8. As was pointed out during the referendum, if municipalities took better care of the money they now get they could build out the transit they need, easily.
    The majority of citizens in Metro drive for one reason or another and they do not want to be the ones always tapped on for grand expensive schemes dreamed up by the Metro Vancouver Mayors Council.
    One day there needs to be a cold discussion on efficiency in transit in Metro Vancouver. This meme that drivers must pay for hundreds of $100,000 to $300,000+ a year fat-cats living off of Metro Transit splurging on grand schemes, while not getting proper rail transit built, must be reassessed if the population needs to be in agreement.
    The other thing that the people see right through is that so much of Metro Vancouver transit dreams are based on ideology which is blatantly paternalistic, rather than providing a service. This is where tenured bureaucrats and public servants make mistakes at public expense, yet none of theirs. This waste does not and cannot happen in the private sector. The public that has to go to work every day sees right through it.
    Joe six-pack is not a dummy, as they think he is.
    Cancelling the Gas Tax while simultaneously initiating Road Pricing for every kilometer traveled would be received with appropriate cynicism because those transit crazies would be stuffing one pocket while stealing as much, if not more, from the other.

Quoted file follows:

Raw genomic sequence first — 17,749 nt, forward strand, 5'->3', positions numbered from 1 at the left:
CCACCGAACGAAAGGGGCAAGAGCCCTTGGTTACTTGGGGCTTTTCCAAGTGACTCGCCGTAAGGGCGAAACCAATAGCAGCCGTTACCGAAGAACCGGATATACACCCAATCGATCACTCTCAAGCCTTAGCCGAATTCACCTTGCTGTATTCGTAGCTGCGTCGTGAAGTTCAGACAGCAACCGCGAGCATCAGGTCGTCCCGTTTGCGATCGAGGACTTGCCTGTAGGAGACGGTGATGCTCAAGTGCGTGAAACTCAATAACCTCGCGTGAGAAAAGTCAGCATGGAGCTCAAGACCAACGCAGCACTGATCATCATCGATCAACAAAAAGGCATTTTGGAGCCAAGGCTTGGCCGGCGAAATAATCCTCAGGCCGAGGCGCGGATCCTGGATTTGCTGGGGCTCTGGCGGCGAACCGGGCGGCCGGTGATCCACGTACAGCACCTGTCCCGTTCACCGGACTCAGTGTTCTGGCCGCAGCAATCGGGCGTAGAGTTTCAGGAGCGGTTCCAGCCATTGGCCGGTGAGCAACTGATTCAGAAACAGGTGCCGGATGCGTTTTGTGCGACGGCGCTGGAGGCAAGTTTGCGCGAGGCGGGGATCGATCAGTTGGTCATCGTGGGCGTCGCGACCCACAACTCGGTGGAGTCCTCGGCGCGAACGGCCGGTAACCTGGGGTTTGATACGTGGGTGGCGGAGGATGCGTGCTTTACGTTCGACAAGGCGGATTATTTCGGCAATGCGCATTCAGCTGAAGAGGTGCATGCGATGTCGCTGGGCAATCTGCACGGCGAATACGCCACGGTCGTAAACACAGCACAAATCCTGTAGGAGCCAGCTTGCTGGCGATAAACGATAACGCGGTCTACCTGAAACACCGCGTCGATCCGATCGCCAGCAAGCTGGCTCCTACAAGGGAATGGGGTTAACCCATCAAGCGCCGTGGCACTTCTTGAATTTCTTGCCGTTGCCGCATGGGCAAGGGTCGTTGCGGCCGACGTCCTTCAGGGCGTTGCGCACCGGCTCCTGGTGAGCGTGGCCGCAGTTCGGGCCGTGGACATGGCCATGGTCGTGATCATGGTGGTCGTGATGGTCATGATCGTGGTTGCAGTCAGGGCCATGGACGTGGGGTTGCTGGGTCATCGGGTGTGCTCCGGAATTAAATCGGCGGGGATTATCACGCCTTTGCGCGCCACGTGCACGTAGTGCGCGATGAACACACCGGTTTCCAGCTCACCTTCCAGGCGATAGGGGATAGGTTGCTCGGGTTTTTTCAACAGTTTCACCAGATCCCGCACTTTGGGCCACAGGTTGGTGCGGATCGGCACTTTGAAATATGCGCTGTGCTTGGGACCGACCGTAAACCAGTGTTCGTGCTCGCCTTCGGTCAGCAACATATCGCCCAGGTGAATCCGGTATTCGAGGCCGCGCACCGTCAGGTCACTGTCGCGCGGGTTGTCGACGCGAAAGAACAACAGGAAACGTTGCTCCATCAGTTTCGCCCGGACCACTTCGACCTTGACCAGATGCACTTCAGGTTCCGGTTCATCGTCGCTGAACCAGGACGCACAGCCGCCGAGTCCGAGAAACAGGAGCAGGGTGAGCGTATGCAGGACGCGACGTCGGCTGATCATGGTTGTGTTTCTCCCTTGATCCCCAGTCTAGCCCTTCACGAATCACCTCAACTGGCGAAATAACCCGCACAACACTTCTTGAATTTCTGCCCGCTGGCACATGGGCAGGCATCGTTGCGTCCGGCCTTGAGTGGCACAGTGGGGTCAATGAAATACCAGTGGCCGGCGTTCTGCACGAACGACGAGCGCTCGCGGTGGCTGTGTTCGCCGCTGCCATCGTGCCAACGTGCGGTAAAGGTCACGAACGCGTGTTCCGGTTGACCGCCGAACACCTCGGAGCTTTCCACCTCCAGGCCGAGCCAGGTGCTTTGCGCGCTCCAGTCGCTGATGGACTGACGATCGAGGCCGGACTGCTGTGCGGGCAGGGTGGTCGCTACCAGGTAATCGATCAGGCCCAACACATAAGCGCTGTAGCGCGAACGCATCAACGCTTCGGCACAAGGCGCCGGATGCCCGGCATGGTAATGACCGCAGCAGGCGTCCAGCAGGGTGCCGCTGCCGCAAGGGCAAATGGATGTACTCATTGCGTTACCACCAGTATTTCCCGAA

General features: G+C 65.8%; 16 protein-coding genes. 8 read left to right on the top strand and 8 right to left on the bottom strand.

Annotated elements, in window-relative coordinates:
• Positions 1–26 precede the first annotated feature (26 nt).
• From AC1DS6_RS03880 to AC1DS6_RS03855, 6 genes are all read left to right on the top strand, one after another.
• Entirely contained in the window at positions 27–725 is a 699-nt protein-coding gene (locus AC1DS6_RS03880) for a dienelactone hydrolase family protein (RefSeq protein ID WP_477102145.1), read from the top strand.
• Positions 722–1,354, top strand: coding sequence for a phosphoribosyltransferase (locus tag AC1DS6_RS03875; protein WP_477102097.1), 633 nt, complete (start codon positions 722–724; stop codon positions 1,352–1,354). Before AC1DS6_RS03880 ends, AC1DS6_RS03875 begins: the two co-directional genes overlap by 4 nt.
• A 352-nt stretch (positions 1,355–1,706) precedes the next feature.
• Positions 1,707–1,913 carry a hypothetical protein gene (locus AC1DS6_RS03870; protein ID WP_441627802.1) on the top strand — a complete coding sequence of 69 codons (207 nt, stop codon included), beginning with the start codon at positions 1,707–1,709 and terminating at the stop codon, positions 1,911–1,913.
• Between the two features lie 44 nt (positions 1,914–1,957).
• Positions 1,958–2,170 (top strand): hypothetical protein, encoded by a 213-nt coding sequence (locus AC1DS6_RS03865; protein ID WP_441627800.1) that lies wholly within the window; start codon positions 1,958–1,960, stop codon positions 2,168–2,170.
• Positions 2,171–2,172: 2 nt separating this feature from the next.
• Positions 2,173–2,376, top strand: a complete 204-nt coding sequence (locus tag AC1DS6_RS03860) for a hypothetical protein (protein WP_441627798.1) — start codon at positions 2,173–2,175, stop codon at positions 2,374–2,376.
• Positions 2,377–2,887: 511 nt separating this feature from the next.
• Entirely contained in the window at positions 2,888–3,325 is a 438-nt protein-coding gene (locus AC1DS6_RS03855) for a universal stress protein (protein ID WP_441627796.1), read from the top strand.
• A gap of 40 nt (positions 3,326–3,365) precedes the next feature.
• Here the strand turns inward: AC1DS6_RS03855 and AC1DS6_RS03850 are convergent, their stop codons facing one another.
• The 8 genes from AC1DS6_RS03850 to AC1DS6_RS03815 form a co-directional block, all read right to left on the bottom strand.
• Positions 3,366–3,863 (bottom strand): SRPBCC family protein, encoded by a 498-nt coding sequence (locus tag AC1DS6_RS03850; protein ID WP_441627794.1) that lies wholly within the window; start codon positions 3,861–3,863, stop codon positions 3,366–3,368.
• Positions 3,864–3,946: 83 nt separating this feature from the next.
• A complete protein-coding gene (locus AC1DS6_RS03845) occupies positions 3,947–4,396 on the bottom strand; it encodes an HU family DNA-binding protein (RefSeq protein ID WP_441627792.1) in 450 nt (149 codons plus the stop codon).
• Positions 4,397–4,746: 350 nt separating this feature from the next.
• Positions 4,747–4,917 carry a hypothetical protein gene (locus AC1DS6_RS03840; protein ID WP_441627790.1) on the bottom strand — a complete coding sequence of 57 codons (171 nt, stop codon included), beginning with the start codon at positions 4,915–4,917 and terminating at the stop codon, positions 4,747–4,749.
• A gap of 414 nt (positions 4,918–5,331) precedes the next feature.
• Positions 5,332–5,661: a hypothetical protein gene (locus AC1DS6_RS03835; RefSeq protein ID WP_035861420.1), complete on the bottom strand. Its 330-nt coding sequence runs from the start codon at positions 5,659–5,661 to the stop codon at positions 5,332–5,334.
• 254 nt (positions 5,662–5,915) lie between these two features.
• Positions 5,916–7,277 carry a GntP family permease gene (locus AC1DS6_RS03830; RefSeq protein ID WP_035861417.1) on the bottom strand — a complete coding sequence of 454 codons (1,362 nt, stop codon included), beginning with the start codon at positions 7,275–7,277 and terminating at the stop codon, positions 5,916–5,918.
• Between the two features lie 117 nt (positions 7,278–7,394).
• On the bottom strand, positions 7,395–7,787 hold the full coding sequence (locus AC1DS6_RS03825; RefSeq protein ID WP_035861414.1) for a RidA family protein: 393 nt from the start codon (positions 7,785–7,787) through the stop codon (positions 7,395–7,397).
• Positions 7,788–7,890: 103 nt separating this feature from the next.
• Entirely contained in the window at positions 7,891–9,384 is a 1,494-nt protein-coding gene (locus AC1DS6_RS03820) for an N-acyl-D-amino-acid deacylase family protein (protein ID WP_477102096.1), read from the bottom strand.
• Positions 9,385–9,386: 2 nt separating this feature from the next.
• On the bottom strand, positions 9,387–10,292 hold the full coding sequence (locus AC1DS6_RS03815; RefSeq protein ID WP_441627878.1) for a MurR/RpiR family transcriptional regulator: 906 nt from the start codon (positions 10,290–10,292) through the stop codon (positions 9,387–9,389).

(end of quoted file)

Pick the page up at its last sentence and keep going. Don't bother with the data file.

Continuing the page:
Translink really need some management similar to YVR or The Port.

    1. Even after the TransLinkk tax, driving is still heavily subsidized in Metro Vancouver. TransLink is one of the best transit services in North America and many come here to see how it is done.
      interesting that hardly anyone complains of Telus execs earning millions per year while gladly forking over $100s per month for telecom services. Ditto for your bank execs or most other corporations.

      1. The TransLink tax should be abolished.
        All it does is make motorists feel entitled to slam transit and be smug about funding it. But they don’t. How can they if they haven’t paid their own way first? It’s just smoke and mirrors. It’s absurd that transit should be dependent on more people driving.
        There should be no reference to “transit” in whichever form of road fees are adopted.
        Get motorists to pay their own way and more people will take transit. More people will live where transit is convenient. More transit services will become self-funding as the busy routes often are.
        By subsidizing MVs we are forced to subsidize transit for it to compete. It costs the taxpayer less to move a person than a car. We are literally paying more taxes in order to increase the amount of taxes we pay.

    2. Yup.
      Yet: Assuming 20,000 driven annually with 8l per 100 km that is 1600 l of gasoline a year. At 50 cents per l that is only $800 per year for the average car for all roads or bridges used. Far too low ! Hence: bridge tolls or per km and/or congestion surcharges make total sense !!
      But: is this politically doable or will politicians merely chose the easy way out ie create more debt debt DEBT and heap it onto non-voters under 18 and the yet unborn ?